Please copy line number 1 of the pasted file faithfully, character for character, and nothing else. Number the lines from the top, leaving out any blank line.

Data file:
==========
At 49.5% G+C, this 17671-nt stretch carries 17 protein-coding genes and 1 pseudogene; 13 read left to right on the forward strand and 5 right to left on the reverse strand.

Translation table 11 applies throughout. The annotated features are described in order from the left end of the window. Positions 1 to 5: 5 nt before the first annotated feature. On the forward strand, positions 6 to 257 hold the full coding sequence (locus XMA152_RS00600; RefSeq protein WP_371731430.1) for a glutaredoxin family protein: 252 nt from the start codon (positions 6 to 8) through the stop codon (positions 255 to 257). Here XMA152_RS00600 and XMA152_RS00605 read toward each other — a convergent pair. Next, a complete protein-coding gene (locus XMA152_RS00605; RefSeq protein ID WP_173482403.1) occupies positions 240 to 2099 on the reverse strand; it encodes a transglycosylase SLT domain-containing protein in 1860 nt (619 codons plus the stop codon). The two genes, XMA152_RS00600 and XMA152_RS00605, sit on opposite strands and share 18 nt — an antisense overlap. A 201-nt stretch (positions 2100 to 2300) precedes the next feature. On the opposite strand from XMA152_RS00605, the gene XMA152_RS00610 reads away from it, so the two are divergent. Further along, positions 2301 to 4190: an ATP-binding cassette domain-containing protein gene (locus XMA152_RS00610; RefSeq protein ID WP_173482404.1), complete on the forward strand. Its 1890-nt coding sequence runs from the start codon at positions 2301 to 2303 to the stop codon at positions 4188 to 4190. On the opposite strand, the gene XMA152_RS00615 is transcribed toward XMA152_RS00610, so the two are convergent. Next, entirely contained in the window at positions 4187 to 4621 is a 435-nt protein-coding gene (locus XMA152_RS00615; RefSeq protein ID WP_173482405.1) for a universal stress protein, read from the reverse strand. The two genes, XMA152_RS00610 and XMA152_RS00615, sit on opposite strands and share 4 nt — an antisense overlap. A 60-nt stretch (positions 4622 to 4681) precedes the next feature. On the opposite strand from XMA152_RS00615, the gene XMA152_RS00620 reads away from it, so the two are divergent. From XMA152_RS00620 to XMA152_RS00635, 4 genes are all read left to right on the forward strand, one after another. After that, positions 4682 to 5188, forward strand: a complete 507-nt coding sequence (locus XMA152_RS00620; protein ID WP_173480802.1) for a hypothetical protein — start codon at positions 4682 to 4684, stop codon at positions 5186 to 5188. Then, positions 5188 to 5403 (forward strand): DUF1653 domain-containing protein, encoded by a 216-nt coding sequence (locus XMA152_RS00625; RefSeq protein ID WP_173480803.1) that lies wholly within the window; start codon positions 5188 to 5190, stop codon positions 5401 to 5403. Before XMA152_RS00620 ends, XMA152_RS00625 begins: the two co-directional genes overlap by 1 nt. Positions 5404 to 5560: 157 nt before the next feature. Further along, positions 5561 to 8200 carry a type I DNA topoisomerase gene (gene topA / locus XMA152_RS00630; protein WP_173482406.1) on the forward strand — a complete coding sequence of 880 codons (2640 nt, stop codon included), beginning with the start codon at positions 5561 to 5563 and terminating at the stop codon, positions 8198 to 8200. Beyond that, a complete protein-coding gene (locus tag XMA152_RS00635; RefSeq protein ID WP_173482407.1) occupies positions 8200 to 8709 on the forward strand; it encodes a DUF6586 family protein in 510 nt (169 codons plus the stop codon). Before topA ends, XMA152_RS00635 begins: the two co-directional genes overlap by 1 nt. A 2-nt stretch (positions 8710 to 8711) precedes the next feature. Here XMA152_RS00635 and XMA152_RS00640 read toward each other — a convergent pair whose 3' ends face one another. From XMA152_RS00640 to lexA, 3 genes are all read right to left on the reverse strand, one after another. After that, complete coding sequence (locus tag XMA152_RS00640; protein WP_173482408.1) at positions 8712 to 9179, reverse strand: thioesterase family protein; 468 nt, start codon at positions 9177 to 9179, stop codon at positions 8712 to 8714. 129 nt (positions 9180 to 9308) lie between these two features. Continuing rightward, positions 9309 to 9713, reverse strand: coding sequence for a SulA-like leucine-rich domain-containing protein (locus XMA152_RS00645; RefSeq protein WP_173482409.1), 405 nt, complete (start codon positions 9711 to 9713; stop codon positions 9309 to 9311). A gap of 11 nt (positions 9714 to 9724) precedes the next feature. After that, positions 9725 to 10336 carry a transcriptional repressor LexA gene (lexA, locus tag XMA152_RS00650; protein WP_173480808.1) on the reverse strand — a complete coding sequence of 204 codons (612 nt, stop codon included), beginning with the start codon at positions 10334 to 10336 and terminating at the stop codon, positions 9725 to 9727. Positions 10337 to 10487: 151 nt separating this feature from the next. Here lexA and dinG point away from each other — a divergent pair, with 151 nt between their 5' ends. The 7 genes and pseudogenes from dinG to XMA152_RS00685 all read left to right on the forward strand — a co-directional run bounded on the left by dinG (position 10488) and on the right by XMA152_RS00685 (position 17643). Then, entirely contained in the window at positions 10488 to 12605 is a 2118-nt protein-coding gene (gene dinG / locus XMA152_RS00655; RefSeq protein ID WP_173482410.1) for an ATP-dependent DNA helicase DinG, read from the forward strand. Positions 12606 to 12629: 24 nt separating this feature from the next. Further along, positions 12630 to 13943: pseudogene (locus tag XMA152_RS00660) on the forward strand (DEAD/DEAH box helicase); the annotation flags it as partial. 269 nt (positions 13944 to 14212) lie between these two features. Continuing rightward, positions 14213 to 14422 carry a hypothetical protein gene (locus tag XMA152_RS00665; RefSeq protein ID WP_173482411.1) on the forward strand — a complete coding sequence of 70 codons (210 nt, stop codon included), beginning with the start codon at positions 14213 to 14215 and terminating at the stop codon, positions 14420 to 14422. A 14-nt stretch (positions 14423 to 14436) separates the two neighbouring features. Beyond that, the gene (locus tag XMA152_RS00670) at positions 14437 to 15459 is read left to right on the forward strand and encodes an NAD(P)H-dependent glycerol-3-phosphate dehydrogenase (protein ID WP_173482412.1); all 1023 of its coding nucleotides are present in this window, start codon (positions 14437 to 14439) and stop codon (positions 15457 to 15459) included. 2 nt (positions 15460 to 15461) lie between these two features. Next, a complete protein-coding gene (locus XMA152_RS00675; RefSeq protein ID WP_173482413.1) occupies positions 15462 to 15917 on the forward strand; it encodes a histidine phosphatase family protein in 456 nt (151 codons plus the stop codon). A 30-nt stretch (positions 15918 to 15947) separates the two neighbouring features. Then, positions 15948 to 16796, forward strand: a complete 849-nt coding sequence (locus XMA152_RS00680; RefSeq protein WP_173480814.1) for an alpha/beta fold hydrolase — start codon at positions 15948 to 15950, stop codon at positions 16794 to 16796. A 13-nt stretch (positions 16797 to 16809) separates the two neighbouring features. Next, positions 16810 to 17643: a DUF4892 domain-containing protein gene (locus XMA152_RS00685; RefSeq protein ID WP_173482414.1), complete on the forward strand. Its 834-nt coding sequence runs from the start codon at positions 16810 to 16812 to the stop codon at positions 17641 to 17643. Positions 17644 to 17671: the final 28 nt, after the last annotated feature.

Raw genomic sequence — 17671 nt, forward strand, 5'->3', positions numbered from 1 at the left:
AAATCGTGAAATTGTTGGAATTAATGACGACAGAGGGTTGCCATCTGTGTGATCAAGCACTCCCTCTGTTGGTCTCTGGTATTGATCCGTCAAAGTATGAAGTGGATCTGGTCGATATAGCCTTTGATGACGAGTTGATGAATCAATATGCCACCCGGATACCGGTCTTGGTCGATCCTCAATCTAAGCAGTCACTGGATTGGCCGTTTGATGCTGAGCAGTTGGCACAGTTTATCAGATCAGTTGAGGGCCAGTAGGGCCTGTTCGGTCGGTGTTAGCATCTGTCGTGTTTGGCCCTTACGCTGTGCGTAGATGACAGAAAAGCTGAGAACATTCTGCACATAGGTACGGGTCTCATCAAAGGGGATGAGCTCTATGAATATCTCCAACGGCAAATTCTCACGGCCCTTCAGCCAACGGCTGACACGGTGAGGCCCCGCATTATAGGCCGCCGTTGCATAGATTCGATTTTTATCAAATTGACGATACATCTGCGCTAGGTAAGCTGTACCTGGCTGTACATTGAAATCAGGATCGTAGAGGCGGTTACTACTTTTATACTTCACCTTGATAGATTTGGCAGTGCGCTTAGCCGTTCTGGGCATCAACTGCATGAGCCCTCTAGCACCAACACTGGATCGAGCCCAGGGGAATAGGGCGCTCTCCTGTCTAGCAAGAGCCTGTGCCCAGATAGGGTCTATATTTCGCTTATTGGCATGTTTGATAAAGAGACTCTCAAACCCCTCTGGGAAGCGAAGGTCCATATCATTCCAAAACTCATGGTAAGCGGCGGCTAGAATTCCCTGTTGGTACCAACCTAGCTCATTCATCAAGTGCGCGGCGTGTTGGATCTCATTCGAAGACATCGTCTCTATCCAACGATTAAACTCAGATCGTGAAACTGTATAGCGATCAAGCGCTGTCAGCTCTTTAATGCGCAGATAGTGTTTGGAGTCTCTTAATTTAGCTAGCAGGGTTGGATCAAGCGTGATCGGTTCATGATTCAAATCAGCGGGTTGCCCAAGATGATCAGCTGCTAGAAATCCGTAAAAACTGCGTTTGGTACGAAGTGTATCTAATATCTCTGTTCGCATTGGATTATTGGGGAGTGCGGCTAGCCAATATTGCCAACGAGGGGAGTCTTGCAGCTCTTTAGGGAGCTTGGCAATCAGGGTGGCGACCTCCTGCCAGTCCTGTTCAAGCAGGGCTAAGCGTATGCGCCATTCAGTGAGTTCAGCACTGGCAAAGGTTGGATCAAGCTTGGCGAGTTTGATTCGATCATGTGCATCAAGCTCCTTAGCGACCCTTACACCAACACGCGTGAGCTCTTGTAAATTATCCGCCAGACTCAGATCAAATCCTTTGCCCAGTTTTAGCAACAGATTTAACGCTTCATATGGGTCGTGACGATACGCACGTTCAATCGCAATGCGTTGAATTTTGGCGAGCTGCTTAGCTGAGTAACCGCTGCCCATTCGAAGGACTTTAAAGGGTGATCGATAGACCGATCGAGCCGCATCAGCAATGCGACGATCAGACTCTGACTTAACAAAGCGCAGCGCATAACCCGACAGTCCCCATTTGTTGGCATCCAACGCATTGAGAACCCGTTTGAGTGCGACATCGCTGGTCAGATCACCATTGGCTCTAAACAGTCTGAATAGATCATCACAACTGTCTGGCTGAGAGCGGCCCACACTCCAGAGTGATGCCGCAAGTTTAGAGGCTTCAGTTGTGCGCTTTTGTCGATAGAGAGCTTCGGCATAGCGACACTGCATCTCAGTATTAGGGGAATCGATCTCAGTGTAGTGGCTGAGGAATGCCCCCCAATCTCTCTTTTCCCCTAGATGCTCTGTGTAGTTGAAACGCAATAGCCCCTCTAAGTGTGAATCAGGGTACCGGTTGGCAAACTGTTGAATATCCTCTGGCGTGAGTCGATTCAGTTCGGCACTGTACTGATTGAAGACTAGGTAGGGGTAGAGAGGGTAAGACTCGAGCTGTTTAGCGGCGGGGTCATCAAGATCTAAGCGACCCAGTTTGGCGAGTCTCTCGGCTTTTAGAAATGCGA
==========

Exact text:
At 49.5% G+C, this 17671-nt stretch carries 17 protein-coding genes and 1 pseudogene; 13 read left to right on the forward strand and 5 right to left on the reverse strand.